Russiagate Convictions: "This is an absolutely dangerous situation."

The conviction of Paul Manafort, who served briefly as Donald Trump's campaign manager in 2016, on eight of eighteen counts, combined with the guilty plea by Trump's former attorney Michael Cohen on eight counts—both of which occurred on August 21—open a new, dangerous stage in global strategic affairs.  While the anti-Trump media is filled with gleeful ejaculations, such as "The end (of Trump) is near," these "victories" for the Mueller team are by no means decisive in themselves.  Neither prove anything about the allegations which led to appointment of Robert Mueller as special counsel, as no evidence was presented in either case related to Russian "meddling" in the 2016 presidential election, nor of Trump "collusion" with Russia, to win the presidency.  As Trump asked at a rally in West Virginia following the convictions, "Where's the collusion?"   

Nor do the two convictions show that Trump committed an impeachable offense. 

Despite two years of investigations and the expenditure of tens of millions of dollars, the basic charges behind "Russiagate" remain unproven, and likely will remain so, except for what its proponents can manufacture.  What has emerged instead is compelling evidence confirming the initial analysis of LaRouchePAC, which is that Russiagate is a fairy tale concocted by leading elements at the highest levels of British intelligence, laundered into the U.S. by outgoing Obama administration intelligence officials, such as former CIA Director John Brennan and former Director of National Intelligence James Clapper, and pursued by a gang of corrupt Justice Department and FBI officials, many of whom have been fired and face legal jeopardy themselves.  The intent behind this narrative was never to uncover Russian intervention, as the principle figures involved know that there was no Russian intervention.  Instead, it was to overturn the outcome of the election, to prevent Trump from fulfilling his campaign pledge to establish good, cooperative relations with Russia and its President, Vladimir Putin, in a decisive break with the dangerous imperial confrontationist policies of his predecessors, Bush and Obama.

The efforts of the anti-Trumpers escalated after the successful summits Trump had with North Korea's Kim Jong-un in Singapore, and with Putin in Helsinki.  Trump's effort has led to significant progress in relations on the Korean peninsula, reversing a deterioration under Presidents Bush and Obama, and is moving not only toward denuclearization, but inclusion of Kim's government in the benefits from participation in China's Belt-and-Road Initiative (BRI).  Instead of verging on deadly nuclear exchange, there is now a prospect for genuine peace, bolstered by the promise of real economic development.  This was achieved by Trump through diplomatic cooperation with China, Russia and South Korea.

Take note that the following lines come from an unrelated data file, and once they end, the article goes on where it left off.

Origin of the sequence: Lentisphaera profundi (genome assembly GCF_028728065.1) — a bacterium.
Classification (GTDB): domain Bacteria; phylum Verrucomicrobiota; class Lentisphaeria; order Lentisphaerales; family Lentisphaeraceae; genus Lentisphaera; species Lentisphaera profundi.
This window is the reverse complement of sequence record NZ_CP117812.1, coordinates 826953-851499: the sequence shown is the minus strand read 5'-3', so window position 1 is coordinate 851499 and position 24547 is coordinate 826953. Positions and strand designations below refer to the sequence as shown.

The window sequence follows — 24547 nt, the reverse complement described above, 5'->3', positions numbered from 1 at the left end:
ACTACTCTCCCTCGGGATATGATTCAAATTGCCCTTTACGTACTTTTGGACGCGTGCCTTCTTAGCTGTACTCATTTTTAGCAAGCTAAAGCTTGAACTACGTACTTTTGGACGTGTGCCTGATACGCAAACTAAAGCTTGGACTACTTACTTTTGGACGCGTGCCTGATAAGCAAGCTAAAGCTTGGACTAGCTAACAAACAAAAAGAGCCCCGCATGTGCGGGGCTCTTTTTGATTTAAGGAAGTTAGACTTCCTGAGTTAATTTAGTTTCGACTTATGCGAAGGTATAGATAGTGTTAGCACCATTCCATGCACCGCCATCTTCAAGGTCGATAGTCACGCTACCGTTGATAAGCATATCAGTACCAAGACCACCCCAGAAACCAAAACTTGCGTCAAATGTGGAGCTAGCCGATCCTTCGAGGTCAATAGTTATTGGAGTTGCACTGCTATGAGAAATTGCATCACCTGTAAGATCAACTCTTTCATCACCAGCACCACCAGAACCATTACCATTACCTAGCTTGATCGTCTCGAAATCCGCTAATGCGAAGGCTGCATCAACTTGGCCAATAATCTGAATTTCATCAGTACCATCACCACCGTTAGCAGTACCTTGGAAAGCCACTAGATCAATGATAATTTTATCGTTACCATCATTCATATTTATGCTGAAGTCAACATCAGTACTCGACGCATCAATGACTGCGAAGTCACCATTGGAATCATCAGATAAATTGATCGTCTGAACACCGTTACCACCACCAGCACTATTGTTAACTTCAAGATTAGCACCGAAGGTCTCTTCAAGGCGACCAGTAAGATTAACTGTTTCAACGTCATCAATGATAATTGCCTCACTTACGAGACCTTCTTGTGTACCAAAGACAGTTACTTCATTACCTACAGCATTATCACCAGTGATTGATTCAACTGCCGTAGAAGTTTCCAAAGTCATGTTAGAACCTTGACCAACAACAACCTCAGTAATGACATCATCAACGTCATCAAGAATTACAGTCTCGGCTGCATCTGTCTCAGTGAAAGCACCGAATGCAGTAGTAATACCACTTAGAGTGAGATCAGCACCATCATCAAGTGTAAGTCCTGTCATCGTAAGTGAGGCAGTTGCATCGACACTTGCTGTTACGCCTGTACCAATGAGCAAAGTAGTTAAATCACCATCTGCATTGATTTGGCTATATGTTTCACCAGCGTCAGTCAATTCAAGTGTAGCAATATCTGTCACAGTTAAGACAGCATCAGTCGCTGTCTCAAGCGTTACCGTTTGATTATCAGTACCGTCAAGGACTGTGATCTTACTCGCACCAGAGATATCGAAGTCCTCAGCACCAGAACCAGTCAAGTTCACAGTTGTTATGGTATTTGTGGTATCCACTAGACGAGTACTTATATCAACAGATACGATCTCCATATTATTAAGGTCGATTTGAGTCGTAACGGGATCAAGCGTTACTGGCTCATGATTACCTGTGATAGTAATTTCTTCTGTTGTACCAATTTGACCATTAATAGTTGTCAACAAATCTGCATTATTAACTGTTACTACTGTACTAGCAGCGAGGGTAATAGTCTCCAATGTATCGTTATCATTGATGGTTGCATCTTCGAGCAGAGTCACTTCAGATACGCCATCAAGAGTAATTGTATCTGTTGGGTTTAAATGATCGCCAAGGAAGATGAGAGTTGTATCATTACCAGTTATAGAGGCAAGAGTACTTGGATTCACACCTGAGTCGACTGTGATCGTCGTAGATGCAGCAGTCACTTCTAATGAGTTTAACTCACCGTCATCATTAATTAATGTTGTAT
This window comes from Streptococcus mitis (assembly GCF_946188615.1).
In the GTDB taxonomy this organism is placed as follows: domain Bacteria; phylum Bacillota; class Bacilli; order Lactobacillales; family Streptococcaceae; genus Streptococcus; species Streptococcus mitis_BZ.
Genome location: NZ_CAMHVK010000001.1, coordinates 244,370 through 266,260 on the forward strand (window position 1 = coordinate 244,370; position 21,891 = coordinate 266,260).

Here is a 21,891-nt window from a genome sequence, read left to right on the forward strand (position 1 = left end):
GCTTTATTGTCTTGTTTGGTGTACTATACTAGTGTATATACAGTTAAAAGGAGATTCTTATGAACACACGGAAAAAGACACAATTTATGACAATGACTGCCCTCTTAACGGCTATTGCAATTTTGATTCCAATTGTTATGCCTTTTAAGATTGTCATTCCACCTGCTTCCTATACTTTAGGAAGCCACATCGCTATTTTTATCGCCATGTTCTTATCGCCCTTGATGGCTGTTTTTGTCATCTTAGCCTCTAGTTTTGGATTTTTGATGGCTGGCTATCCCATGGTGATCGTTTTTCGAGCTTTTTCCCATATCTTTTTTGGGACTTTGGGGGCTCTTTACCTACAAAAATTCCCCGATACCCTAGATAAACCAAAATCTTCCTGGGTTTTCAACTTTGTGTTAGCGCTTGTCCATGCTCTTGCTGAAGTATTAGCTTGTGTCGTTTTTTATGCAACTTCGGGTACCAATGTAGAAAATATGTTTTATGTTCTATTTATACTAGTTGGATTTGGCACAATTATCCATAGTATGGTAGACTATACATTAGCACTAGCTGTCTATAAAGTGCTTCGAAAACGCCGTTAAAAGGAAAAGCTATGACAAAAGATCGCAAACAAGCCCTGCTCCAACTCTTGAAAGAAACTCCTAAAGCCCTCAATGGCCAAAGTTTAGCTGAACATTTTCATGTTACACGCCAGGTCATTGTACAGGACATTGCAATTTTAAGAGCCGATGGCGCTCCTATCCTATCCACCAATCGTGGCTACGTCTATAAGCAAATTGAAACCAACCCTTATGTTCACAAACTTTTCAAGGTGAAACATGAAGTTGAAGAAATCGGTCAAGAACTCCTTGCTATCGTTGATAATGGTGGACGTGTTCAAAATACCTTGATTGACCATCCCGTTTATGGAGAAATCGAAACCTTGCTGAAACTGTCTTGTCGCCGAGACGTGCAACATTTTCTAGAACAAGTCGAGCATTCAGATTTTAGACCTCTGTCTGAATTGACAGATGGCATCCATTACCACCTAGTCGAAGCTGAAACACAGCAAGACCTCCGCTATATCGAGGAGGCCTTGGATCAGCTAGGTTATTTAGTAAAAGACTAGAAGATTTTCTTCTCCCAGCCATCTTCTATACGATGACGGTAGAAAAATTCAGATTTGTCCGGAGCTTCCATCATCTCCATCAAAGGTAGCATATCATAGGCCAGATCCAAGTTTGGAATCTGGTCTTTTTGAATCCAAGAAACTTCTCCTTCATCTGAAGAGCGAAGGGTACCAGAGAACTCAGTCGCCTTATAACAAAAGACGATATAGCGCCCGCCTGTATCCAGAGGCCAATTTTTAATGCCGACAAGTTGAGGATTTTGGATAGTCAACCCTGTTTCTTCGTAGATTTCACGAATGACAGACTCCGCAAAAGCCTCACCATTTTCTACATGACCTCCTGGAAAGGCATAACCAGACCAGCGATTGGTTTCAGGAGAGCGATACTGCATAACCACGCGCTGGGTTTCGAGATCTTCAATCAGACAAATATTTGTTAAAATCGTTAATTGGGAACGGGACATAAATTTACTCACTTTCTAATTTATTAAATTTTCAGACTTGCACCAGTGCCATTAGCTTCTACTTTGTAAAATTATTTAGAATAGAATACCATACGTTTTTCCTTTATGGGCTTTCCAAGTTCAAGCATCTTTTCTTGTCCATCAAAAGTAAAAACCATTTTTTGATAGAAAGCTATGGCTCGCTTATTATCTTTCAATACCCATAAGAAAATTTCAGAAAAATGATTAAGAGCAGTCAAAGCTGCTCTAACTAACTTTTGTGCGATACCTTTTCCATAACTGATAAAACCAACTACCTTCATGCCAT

Similarly, the Helsinki summit demonstrated the value of diplomacy, in cutting through a propaganda war against Russia, and economic warfare conducted through sanctions.  Both leaders emphasized the importance of resolving through dialogue outstanding issues, such as Ukraine and Syria, while addressing the danger of a new arms race.  Following the Helsinki summit, a working group was established to proceed on upgrading previous agreements to limit nuclear weapon development and deployments.  Under President Obama, relations between the two nations had worsened, with the push from the U.S. for eastward expansion of NATO, deployment of anti-missile systems in eastern Europe targeting Russia, and in launching regime changes in Libya and Ukraine, and attempting the same in Syria, through arming so-called moderates, whose weapons ended up in the hands of ISIS/Al Qaeda terrorists. 

Instead of welcoming the developments achieved by these summits, toward a safer world, based on multilateral negotiations and agreements, leading Democrats and Republicans have transformed their parties into geopolitical war parties, committed to enforcing the failed idea that the Trans-Atlantic world, led from Washington and London, must impose its strategic and financial policies unilaterally on the rest of the world.  The same Brennan and Clapper who have coordinated the circulation of lies about Russiagate, accuse Putin of running an aggressive campaign to "undermine American leadership", asserting that Trump is being blackmailed by Putin, and is therefore acting as a "treasonous" puppet of the Russian President.  The latter is a reference to the fraudulent dossier produced by "ex" MI6 operative Christopher Steele, paid for by the Clinton campaign, which was used by the FBI to obtain warrants from the FISA Court to spy on the Trump campaign.  Steele and his U.S. collaborators continue to be a subject of investigations in the U.S. Congress, which are exposing the web of lies they have spun.

This operation has had the full support of the corrupted western media, which features daily blasts in print and video media, asserting that the Trump presidency is illegitimatedue to Russian meddlingand represents a danger to the nation and the western alliance.  There is no lie about Trump or Putin, no matter how outrageous, that the media would refrain from repeating ad nauseum, in its efforts to bring down Trump, and escalate a war mobilization against Russia, and China.  In spite of this onslaught, a Gallup poll showed that the majority of Americans are inclined to support Trump's outreach to Putin, as 58% said they favor improved relations with Russia.